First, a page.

On the Metar for KSEA I see the altimeter as A3010 (air pressure) then I check KDEN Metar and see A3018 (air pressure). This makes no sense since KDEN is 5,400’ above KSEA how is the air pressure more in denver when it should be less due to altitude?

From what I understand, altimeters are calibrated with the following equation: . c is a constant, T is temperature, Po is the pressure at sea level, and P is the pressure at the altitude. My guess is the difference is probably due to temperature, but I’m not a physics major. I found this document which might be of use in terms of explaining things more in-depth.

In short: it’s probably the weather that’s causing things. The weather is not constant and will vary place-to-place.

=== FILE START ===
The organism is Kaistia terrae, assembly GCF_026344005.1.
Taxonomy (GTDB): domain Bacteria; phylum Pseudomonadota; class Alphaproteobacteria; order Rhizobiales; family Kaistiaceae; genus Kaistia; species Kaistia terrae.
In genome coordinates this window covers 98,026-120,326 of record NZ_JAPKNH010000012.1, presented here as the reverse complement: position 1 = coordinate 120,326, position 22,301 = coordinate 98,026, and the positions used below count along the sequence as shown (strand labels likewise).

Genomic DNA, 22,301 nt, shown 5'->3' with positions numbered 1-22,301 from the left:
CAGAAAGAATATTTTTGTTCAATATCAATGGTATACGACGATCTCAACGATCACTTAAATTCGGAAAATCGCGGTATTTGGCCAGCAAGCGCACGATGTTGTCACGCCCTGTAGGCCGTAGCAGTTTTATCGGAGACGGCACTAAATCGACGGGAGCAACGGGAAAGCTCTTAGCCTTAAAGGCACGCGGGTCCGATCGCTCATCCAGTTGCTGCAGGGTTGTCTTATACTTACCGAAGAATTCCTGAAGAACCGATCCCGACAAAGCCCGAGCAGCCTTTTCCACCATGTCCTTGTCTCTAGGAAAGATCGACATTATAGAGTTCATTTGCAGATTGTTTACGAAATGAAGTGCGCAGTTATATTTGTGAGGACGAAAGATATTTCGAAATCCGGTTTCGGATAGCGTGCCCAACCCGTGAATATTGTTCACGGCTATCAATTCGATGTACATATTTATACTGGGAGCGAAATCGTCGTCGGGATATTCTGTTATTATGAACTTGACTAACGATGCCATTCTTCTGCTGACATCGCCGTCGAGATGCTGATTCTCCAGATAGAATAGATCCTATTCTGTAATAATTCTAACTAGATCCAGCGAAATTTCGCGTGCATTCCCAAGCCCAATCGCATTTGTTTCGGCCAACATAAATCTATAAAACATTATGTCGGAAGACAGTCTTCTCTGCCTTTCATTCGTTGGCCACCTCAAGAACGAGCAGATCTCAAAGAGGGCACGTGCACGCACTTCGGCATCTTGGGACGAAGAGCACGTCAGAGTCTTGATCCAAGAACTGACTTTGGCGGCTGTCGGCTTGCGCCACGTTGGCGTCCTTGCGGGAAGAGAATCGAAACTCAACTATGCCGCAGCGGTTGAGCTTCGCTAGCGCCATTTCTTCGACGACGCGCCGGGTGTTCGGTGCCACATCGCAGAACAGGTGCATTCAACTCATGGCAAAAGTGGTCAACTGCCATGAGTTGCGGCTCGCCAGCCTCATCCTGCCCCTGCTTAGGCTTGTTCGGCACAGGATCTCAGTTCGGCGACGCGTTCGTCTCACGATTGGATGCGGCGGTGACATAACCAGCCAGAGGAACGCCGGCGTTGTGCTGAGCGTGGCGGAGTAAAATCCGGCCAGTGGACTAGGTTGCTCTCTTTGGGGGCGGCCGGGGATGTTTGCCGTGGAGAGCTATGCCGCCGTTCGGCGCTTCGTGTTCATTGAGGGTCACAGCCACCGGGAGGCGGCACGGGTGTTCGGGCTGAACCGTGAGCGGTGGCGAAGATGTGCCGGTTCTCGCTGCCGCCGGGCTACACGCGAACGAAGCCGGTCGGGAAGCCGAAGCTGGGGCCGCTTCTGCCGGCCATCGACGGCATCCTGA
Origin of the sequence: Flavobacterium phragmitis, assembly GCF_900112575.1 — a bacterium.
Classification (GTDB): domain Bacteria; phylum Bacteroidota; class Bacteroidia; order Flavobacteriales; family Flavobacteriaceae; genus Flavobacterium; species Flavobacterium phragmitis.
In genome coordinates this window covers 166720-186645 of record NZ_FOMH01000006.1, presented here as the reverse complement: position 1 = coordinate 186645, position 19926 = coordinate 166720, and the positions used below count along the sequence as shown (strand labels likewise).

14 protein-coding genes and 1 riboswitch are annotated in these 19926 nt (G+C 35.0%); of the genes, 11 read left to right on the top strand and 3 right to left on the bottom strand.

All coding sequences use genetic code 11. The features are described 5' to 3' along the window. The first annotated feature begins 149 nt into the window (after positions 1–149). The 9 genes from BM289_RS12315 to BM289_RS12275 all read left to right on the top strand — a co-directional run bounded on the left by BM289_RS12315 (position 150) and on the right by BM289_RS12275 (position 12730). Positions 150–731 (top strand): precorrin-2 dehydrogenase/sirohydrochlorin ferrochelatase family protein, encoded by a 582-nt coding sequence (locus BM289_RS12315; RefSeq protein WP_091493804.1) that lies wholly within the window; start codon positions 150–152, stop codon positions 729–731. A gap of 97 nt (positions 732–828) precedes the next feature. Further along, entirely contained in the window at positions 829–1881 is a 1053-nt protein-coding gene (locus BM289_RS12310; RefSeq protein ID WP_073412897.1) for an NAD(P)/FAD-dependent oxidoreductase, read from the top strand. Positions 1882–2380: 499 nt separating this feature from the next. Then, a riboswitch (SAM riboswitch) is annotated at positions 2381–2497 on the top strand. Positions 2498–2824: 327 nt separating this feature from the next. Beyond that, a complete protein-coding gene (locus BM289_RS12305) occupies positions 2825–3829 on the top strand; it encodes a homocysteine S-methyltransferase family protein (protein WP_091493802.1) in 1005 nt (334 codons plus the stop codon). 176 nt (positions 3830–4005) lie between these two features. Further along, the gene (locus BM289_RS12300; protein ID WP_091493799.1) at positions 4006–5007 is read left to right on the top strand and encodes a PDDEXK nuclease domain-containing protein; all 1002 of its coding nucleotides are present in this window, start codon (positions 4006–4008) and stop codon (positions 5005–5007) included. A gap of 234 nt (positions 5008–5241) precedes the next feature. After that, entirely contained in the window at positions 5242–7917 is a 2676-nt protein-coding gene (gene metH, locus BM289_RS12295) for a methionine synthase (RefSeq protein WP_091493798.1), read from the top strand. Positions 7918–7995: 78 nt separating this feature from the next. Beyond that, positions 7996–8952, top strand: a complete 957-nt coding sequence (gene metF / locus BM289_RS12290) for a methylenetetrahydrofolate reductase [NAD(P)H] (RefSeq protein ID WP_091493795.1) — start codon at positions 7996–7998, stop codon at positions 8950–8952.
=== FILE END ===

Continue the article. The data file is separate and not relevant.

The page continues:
still quite confused.

It might be what the “equivalent” altitude is compared to MSL under standard conditions. Like maybe the temperature is lower than usual in KDEN so its lowers the equivalent altitude. Or maybe at MSL the temp is higher than usual so it’s not that much different from 5000 ft, but MSL is the frame of reference so MSL has no ‘equiv altitude’. Everything else is adjusted to it.

But I may be totally wrong

ahhhh that makes alot of sense.

These are altimeter settings, not a representation of the actual pressure of the air at that airport. Altimeter settings are used to calibrate altimeters in aircraft.

Altimeter setting shows the pressure at sea level under the given conditions. So if you were sitting at some point sea level under the temperature and pressure conditions at DEN, you would need to set your altimeter to 30.18 to indicate 0 feet MSL. Similarly, at DEN today you would need to set your altimeter to 30.18 in order for it to indicate 5,400 (or whatever the correct altitude is there).

The actual pressure of the air at DEN may not be higher than the pressure at SEA (calculating pressure altitude would help you determine this), but adjusted to sea level DEN is higher pressure.

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